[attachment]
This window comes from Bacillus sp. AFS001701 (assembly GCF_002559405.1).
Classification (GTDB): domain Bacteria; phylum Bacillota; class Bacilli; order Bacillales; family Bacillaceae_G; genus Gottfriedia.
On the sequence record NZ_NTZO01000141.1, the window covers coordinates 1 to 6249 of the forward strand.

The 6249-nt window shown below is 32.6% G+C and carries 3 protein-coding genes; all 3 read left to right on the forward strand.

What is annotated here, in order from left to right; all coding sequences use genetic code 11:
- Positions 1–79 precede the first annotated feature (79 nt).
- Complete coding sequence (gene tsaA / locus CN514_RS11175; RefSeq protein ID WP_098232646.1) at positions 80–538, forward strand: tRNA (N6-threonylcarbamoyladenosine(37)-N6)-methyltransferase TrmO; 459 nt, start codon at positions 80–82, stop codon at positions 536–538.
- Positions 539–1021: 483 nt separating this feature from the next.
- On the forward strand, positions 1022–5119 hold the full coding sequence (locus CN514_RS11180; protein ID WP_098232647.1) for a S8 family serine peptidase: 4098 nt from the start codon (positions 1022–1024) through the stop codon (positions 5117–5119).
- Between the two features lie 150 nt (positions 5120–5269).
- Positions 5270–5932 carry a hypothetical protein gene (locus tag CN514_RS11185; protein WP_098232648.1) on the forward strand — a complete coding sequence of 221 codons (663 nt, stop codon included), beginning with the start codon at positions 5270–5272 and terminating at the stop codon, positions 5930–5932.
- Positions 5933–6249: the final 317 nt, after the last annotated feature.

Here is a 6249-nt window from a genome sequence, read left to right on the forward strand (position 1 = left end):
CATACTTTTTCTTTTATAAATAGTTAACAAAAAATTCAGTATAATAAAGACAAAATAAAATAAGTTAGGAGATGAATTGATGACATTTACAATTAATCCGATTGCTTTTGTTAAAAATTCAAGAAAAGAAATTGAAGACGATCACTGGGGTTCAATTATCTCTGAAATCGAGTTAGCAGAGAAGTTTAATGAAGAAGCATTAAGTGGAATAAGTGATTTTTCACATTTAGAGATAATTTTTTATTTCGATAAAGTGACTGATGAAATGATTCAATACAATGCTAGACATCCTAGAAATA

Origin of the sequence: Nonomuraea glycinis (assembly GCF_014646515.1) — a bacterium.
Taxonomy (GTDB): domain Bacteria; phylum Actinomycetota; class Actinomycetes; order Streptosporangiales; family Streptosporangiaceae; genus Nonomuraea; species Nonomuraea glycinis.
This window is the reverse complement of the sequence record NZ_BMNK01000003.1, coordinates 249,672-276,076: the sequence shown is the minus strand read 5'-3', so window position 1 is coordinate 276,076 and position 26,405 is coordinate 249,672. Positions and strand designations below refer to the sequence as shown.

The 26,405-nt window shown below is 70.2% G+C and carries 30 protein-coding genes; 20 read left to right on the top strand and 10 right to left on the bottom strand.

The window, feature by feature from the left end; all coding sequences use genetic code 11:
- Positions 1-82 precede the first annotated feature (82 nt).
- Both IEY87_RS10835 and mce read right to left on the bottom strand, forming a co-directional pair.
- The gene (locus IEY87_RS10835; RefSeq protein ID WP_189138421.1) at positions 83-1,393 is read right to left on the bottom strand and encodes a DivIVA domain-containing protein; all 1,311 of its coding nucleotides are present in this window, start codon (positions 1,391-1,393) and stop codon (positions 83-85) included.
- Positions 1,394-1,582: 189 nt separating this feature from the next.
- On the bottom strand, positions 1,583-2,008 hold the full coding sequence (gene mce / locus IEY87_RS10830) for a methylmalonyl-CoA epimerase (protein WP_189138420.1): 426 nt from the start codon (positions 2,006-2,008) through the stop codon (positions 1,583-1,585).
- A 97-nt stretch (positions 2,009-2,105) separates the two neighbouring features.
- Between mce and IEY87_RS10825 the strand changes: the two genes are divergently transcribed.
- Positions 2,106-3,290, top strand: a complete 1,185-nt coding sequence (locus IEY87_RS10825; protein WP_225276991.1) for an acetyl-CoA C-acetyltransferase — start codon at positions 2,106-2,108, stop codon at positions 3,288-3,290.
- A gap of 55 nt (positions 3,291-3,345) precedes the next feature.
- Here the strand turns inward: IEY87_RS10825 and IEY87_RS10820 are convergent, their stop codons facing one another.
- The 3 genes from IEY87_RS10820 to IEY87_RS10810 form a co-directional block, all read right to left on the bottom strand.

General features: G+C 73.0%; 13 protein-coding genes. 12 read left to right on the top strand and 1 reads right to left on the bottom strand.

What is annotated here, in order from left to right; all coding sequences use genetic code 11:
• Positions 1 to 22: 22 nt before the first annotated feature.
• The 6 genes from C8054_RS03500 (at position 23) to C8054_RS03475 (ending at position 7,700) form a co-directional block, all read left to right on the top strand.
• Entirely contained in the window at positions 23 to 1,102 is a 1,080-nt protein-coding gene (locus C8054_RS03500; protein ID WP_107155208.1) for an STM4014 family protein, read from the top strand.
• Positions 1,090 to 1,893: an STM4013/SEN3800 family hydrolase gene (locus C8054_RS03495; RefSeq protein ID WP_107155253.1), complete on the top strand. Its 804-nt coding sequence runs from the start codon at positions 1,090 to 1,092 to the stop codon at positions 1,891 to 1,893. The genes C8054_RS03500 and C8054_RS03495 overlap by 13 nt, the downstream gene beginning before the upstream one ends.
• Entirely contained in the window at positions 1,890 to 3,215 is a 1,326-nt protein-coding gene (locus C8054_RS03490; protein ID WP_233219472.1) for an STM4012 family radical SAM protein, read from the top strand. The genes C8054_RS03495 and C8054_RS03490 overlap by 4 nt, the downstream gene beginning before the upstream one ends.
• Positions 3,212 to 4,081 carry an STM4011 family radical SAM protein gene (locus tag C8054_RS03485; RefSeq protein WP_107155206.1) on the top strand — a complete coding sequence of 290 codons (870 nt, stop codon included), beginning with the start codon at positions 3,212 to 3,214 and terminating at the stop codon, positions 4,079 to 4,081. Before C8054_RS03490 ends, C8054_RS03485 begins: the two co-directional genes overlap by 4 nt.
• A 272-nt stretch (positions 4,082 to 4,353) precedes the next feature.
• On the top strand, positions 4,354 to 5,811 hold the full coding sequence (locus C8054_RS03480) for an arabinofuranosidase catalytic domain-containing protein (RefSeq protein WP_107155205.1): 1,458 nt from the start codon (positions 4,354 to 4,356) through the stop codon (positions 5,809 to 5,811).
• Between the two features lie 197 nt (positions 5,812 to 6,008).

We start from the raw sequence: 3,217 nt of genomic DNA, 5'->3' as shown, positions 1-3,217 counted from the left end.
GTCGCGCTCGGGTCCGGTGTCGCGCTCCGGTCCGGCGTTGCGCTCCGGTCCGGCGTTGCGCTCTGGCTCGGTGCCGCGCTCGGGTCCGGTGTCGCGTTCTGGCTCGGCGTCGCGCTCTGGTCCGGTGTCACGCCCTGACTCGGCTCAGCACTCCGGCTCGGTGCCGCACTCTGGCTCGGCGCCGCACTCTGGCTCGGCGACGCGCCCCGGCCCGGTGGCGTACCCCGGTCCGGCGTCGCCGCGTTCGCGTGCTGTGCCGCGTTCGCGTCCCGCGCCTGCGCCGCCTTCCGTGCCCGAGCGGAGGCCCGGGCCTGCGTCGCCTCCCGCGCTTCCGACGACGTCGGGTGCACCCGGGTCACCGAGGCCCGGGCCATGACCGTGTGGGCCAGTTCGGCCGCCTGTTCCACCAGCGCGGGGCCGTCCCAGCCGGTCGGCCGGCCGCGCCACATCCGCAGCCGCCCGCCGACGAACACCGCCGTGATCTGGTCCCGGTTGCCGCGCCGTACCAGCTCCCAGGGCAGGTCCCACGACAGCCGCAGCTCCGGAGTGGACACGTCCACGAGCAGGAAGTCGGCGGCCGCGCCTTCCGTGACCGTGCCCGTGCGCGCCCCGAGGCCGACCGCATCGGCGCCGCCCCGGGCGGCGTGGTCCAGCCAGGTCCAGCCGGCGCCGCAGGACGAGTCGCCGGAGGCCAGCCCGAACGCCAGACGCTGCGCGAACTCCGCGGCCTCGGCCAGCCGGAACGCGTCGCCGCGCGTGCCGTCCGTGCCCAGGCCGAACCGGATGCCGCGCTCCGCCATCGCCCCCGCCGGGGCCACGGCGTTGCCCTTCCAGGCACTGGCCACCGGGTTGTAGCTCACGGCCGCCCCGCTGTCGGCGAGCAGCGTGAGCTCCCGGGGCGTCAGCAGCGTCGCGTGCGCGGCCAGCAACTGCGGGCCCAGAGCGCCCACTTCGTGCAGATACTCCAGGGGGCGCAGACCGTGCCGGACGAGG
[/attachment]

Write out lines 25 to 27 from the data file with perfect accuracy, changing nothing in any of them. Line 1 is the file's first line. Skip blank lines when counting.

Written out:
- A 97-nt stretch (positions 2,009-2,105) separates the two neighbouring features.
- Between mce and IEY87_RS10825 the strand changes: the two genes are divergently transcribed.
- Positions 2,106-3,290, top strand: a complete 1,185-nt coding sequence (locus IEY87_RS10825; protein WP_225276991.1) for an acetyl-CoA C-acetyltransferase — start codon at positions 2,106-2,108, stop codon at positions 3,288-3,290.